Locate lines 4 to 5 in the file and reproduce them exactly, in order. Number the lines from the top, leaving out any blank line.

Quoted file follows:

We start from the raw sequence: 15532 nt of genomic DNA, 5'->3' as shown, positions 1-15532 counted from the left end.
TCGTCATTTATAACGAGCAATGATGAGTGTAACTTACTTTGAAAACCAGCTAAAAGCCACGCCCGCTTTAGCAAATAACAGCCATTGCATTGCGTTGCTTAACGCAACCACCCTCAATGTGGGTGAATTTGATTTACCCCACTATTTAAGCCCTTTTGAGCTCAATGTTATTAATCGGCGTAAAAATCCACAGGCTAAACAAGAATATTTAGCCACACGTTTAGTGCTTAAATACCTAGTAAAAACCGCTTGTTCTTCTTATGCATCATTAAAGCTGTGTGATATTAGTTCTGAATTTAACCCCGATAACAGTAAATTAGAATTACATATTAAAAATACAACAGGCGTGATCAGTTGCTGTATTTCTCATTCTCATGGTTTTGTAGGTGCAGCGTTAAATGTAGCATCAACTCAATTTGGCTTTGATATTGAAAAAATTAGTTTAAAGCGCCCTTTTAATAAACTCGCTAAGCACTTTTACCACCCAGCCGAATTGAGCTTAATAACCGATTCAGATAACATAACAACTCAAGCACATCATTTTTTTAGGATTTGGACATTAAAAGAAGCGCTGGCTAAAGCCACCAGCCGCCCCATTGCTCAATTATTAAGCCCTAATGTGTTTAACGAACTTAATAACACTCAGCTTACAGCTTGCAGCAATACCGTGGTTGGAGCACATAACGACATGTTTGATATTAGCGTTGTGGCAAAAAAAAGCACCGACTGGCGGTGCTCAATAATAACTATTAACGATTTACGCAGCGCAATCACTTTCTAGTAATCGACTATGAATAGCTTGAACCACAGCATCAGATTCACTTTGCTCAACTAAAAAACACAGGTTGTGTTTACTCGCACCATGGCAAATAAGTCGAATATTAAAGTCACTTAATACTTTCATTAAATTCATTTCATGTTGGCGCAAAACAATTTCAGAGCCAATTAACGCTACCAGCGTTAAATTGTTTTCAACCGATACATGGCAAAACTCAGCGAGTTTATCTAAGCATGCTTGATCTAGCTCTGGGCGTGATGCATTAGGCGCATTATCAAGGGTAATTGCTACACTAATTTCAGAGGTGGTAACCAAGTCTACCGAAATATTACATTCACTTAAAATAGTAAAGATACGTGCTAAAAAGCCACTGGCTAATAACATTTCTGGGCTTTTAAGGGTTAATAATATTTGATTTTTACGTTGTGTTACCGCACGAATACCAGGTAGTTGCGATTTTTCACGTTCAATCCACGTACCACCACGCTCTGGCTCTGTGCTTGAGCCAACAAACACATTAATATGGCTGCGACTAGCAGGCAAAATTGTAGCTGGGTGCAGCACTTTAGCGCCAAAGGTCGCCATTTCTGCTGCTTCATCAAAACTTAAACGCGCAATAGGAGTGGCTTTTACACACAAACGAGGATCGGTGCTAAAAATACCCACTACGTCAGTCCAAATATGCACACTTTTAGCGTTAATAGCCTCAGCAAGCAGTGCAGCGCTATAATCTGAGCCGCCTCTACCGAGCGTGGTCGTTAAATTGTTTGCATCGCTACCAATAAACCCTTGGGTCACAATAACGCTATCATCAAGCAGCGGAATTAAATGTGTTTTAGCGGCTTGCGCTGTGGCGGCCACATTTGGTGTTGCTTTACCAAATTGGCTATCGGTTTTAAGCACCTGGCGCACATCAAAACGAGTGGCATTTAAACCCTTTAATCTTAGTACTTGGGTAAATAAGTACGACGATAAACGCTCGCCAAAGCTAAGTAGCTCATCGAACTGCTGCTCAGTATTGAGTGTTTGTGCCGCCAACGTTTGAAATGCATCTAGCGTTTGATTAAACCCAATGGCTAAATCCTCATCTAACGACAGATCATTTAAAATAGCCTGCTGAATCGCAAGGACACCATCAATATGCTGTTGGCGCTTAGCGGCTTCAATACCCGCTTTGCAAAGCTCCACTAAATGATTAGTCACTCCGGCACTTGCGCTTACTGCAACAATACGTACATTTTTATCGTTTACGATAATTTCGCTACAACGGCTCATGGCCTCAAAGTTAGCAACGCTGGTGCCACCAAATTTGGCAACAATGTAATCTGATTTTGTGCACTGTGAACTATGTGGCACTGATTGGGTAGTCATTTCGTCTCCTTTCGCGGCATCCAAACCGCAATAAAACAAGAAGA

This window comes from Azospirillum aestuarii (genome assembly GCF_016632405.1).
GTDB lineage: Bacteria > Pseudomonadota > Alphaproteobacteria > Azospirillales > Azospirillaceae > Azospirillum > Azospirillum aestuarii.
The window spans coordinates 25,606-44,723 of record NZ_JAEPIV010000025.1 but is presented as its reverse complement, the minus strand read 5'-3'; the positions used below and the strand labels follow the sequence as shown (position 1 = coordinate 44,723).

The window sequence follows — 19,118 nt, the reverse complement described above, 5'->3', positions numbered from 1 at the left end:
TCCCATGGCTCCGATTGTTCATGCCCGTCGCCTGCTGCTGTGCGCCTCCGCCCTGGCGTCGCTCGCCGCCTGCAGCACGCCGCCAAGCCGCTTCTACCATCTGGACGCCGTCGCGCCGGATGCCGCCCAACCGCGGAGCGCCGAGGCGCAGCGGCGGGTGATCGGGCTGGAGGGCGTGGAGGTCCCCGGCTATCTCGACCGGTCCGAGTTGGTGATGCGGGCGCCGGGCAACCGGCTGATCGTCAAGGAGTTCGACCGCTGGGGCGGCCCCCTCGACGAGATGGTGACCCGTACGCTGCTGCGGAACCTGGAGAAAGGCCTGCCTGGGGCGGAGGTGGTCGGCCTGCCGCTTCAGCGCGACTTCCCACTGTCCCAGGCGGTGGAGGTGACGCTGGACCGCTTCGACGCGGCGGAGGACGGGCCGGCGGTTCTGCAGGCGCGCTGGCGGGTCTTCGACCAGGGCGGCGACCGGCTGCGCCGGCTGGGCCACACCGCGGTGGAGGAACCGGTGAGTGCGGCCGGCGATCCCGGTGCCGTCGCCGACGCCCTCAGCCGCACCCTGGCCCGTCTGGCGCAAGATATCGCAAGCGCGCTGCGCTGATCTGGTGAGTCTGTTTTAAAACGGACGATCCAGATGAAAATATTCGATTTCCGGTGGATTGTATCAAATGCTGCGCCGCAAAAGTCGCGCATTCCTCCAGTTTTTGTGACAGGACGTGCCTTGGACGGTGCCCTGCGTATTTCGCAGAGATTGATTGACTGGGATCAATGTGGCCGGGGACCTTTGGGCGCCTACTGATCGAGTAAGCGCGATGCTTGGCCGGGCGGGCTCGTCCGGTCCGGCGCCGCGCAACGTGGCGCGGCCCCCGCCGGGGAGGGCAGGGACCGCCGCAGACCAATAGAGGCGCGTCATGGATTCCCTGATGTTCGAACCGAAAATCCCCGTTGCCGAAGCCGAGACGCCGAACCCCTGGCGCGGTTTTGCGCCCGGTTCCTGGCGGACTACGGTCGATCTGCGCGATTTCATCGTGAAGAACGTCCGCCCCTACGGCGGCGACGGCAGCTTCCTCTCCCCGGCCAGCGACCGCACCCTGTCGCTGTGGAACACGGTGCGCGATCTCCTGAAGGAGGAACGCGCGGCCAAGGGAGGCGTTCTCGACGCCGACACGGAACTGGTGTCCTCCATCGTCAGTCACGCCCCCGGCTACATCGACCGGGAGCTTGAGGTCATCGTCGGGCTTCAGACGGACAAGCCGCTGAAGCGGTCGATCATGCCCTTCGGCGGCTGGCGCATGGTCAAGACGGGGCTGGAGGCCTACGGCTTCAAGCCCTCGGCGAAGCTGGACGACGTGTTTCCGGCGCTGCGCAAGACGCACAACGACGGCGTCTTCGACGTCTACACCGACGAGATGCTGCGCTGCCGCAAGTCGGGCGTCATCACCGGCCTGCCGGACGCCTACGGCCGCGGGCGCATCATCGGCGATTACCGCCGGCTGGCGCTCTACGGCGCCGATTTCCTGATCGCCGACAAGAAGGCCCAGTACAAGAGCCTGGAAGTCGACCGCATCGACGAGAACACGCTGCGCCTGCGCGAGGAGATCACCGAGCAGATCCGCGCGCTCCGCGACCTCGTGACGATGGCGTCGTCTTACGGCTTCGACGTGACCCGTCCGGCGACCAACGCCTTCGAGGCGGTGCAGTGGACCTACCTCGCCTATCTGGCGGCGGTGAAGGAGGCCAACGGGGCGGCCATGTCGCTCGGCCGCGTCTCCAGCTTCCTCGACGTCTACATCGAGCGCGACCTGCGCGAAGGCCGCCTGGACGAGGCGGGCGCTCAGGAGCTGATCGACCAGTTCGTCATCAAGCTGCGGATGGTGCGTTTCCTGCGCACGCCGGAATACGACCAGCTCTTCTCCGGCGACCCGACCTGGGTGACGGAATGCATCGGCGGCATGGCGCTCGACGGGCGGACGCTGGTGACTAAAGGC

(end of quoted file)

GTDB lineage: Bacteria > Pseudomonadota > Alphaproteobacteria > Azospirillales > Azospirillaceae > Azospirillum > Azospirillum aestuarii.
The window spans coordinates 25,606-44,723 of record NZ_JAEPIV010000025.1 but is presented as its reverse complement, the minus strand read 5'-3'; the positions used below and the strand labels follow the sequence as shown (position 1 = coordinate 44,723).